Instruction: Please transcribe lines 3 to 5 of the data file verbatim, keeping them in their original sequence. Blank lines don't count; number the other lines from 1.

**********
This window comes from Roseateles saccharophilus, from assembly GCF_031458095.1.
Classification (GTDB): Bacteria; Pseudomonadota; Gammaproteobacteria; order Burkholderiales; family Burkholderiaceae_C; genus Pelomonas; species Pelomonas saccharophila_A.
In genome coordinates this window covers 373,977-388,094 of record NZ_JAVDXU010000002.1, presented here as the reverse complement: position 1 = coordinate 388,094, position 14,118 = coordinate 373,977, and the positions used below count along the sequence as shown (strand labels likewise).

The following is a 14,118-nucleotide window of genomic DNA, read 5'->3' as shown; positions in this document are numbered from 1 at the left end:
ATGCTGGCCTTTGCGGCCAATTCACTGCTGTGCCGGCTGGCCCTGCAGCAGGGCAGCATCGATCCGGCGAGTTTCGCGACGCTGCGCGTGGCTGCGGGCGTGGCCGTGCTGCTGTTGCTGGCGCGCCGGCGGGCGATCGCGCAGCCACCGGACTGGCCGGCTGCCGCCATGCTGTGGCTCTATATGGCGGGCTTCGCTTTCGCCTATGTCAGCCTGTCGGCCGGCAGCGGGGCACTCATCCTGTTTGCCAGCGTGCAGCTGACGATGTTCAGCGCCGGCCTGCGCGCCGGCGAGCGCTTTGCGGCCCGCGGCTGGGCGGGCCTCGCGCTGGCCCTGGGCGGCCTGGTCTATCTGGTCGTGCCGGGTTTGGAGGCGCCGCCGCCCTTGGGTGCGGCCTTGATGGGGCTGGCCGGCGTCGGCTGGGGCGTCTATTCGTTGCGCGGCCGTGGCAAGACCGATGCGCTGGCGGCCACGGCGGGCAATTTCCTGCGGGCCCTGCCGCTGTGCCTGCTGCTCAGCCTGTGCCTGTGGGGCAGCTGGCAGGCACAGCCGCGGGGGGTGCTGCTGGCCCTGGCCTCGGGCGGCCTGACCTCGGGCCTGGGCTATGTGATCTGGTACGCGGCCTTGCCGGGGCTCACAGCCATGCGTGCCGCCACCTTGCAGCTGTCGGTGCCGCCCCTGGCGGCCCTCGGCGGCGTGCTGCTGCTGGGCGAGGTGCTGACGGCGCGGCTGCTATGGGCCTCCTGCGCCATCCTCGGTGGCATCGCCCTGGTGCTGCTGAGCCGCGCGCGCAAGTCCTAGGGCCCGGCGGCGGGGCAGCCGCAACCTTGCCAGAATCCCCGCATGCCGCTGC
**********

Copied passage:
In genome coordinates this window covers 373,977-388,094 of record NZ_JAVDXU010000002.1, presented here as the reverse complement: position 1 = coordinate 388,094, position 14,118 = coordinate 373,977, and the positions used below count along the sequence as shown (strand labels likewise).

The following is a 14,118-nucleotide window of genomic DNA, read 5'->3' as shown; positions in this document are numbered from 1 at the left end:
ATGCTGGCCTTTGCGGCCAATTCACTGCTGTGCCGGCTGGCCCTGCAGCAGGGCAGCATCGATCCGGCGAGTTTCGCGACGCTGCGCGTGGCTGCGGGCGTGGCCGTGCTGCTGTTGCTGGCGCGCCGGCGGGCGATCGCGCAGCCACCGGACTGGCCGGCTGCCGCCATGCTGTGGCTCTATATGGCGGGCTTCGCTTTCGCCTATGTCAGCCTGTCGGCCGGCAGCGGGGCACTCATCCTGTTTGCCAGCGTGCAGCTGACGATGTTCAGCGCCGGCCTGCGCGCCGGCGAGCGCTTTGCGGCCCGCGGCTGGGCGGGCCTCGCGCTGGCCCTGGGCGGCCTGGTCTATCTGGTCGTGCCGGGTTTGGAGGCGCCGCCGCCCTTGGGTGCGGCCTTGATGGGGCTGGCCGGCGTCGGCTGGGGCGTCTATTCGTTGCGCGGCCGTGGCAAGACCGATGCGCTGGCGGCCACGGCGGGCAATTTCCTGCGGGCCCTGCCGCTGTGCCTGCTGCTCAGCCTGTGCCTGTGGGGCAGCTGGCAGGCACAGCCGCGGGGGGTGCTGCTGGCCCTGGCCTCGGGCGGCCTGACCTCGGGCCTGGGCTATGTGATCTGGTACGCGGCCTTGCCGGGGCTCACAGCCATGCGTGCCGCCACCTTGCAGCTGTCGGTGCCGCCCCTGGCGGCCCTCGGCGGCGTGCTGCTGCTGGGCGAGGTGCTGACGGCGCGGCTGCTATGGGCCTCCTGCGCCATCCTCGGTGGCATCGCCCTGGTGCTGCTGAGCCGCGCGCGCAAGTCCTAGGGCCCGGCGGCGGGGCAGCCGCAACCTTGCCAGAATCCCCGCATGCCGCTGC